Buffett said the most important quality of an investor is the temperamental nature rather than the intellectual capacity.

He also pointed out the short-term nature of others: "Most of the investors focus on what the stock is going to do in the next year ... They do not really think of themselves as owning a piece of the business."

Buffett said he prefers to value the business first without even knowing the price.  That way he can make a determination and then decide how it compares to the current valuation.

He said to define your area of competence, then within that area of competence find whatever sells at the cheapest price relative to value.

It's funny to hear Buffett say that he doesn't own IBM (IBM) in the interview as he noted he doesn't dabble in tech stocks.  Fast forward 30+ years and his views have evolved a bit.  He now owns both IBM and Apple (AAPL) today, though he's been selling the former as we noted in our recent newsletter.

"Boredom is the problem with most professional money managers."  He's perfectly content to sit and wait for the fat pitch.

Buffett was featured in Adam Smith's book Supermoney.

John Templeton Interview

Templeton made his mark by going against the herd, and thought his distance from Wall Street was an advantage (he was in the Bahamas).  Buffett, of course, has also been positioned away from New York in Omaha, Nebraska.

Templeton developed a motto: "To buy when others are despondently selling and to sell when others are avidly buying, requires the greatest fortitude and pays the greatest reward."

He said his average holding period was 6 years so patience was the name of his game.  His strategy was to look for bargains worldwide and to buy the cheapest stocks and then to extrapolate earnings further into the future than most investors.

Robert Wilson Interview

He was focused on stocks with rapidly growing earnings and bets against those whose earnings are going down.

He said, "I am not an original thinker.  I tend to rely on other people to feed me ideas.  And more bright people are in New York than anywhere else. I'm a derivative thinker."

His philosophy is to be in stocks that have potential for huge gains and risk/volatility is perfectly fine by him.  "The only way one makes money in the market is when the market's perception of a stock changes."

He was looking for stocks where earnings haven't started to improve yet, or if they're improved they're going to accelerate.

Wilson also focused on the notion of hubris in markets and how he too fell victim to it.

Embedded below is the video of the interview with these well known investors:

Thursday, November 23, 2017

Holiday Sale: Save 33% on Hedge Fund Wisdom; New Issue Just Released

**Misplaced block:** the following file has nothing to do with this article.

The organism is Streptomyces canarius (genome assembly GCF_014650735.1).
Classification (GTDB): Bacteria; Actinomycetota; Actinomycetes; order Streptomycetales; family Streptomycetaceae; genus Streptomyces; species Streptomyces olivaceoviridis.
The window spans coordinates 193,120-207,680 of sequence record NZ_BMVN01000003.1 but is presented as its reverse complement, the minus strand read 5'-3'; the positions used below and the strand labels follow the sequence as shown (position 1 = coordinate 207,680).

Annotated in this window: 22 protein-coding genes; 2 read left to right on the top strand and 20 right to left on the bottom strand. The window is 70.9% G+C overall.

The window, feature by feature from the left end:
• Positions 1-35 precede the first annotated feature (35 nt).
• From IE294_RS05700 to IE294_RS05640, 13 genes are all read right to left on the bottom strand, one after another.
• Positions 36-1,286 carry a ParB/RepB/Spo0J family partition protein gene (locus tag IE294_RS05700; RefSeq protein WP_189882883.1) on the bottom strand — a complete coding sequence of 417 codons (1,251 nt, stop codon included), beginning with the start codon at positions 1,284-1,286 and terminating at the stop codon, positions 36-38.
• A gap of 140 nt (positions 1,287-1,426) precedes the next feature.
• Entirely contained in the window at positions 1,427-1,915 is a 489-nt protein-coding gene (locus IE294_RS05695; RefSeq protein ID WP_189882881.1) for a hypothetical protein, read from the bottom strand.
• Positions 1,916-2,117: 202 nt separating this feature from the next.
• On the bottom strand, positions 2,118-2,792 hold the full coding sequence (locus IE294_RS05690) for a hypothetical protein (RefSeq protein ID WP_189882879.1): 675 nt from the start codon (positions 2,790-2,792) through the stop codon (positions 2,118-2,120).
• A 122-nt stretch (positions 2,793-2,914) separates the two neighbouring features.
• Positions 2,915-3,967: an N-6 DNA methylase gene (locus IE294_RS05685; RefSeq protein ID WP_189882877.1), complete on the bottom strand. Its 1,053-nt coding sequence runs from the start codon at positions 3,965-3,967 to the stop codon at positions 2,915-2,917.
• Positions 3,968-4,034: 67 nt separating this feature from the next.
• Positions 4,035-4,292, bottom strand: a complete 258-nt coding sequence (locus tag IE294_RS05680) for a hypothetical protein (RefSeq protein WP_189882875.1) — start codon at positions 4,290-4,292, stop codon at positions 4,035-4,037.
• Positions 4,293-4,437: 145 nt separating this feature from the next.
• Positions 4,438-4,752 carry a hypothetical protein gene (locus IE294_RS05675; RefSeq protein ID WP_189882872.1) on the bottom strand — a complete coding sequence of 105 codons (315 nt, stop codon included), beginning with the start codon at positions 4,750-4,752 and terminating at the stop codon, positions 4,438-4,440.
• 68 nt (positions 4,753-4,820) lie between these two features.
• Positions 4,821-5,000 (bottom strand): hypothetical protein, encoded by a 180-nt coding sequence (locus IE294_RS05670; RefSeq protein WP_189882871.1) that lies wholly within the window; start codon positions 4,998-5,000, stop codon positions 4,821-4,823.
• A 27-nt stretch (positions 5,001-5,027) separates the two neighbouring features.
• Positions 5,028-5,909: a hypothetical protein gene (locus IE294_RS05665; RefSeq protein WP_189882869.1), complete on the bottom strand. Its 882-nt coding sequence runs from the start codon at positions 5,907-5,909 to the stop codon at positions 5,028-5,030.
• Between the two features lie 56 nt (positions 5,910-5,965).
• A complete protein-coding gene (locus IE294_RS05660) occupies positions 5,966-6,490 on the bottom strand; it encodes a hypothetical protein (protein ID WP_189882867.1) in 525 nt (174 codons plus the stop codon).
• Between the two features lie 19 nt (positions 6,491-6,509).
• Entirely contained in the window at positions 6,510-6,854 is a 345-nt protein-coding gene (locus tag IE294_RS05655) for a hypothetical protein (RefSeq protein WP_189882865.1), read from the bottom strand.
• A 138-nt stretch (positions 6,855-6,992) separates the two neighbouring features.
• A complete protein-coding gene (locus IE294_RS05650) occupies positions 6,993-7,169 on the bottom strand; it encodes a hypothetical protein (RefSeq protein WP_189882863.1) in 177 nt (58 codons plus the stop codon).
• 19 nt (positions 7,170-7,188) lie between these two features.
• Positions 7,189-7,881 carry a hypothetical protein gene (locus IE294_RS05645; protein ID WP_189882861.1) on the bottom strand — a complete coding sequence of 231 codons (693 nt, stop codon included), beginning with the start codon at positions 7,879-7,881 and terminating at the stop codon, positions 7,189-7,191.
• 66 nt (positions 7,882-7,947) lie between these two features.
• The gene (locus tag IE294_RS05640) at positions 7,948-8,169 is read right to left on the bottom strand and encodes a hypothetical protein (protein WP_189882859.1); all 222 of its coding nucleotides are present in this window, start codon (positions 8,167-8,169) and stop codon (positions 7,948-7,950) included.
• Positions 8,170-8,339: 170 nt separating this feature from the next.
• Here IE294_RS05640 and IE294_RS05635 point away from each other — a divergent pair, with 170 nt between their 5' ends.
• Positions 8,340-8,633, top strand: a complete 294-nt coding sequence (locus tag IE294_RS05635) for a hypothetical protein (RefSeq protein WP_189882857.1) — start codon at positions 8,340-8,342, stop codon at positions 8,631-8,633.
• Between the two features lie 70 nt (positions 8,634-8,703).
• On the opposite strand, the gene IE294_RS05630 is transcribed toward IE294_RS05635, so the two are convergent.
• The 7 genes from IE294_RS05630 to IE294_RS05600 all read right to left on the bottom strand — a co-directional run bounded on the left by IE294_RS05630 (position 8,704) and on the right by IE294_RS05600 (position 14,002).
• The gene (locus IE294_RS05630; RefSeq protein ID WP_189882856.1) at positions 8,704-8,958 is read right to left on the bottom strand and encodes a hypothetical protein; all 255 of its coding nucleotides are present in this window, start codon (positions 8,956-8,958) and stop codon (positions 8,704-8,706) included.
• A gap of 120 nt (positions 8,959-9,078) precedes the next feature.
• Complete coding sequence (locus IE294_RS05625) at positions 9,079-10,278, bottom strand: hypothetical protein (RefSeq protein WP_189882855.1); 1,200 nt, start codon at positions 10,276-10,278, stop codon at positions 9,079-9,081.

The brand new Q3 issue of our premium Hedge Fund Wisdom newsletter was just released.  Subscribers please login at to download it.

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Wednesday, November 22, 2017

60 reasons to attend the Family Office Super Summit

The final countdown to the Family Office Super Summit in Miami has begun. In just 2 weeks you will be able to join a room of hundreds of family office executives, private wealth managers, dealmakers, and investors for a distinctive conference experience with various networking opportunities. If you needed any more reasons to attend the Family Office Super Summit, here are 30 more:

- Chris Chandler – Ballentine Partners ($6B+ Family Office)
- Garbis Mechigian – CTC|myCFO ($41B+ Family Office)
- Lorraine George-Harik – HPM Partners ($6B+ Family Office)
- Sylvia Benito – GenSpring Family Office ($7B+ Family Office)
- Julie Neitzel - WE Family Offices ($5B+ Family Office)
- James Cornell – Fiduciary Wealth Partners ($700M+ Multi-Family Office)
- Andres Bethencourt – Amzak (Single Family Office)
- Allen Morris – The Allen Morris Company (Single Family Office)
- Yazan Abdeen – Private Family Office (Single Family Office)
- Matthias Boizard – Fiducial (Single Family Office)
- Andrew Mehalko – AM Global ($400M+ Multi-Family Office)
- Christopher “Kit” Boyatt – Lazard Asset Management (Hedge Fund Investor)
- David Weiss – Rebel Rebel Capital (Single Family Office)
- William DuBois – Pilotage Private Wealth ($700M+ Multi-Family Office)
- Anuj Jain – ARJ Strategy Partners (Single Family Office)
- Colin Hickey – AM Global Family Office Investment Office ($400M+Multi-Family)
- Federico Benavides- Beamonte Investments (Single Family Office)
- Katherine Boas – Carl Marks & Co. (Single Family Office)
- Benjamin Marks – Leveraged Equity Holdings LLC (Single Family Office)
- Kermit Claytor – King Mountain Capital Group (Single Family Office)
- Vaugh Brock – Veritas Family Partners (Single Family Office)
- Paul Kang – AltaCap. (Single Family Office)
- Eduardo Grenuner – GFG Capital ($750M+ Multi-Family Office)
- Clifford Friedman – Raptor Group Holdings (Single Family Office)
- Alan Snyder – Shinnecock Partners (Single Family Office)
- Silvia Rosen – LionX Advisors (Single Family Office)
- Steven Wagner – Omnia Family Wealth ($500M+ Multi-Family Office)

To view 30+ more reasons to attend, browse the agenda and reserve your seat, please visit:

We have just under 100 tickets remaining for this 1,000 attendee event, I would suggest registering soon before we sell out if you do plan to attend by completing the reservation form at the bottom of this page:

I look forward to seeing you in sunny Miami soon,

Richard C. Wilson
CEO & Founder
(305) 503-9077
Family Office Club
328 Crandon Blvd. Suite #223
Key Biscayne, Florida 33149
United States

For 10 years running, the Family Office Club is the premier community for more than 1,500 registered family offices who manage $1 trillion+ in assets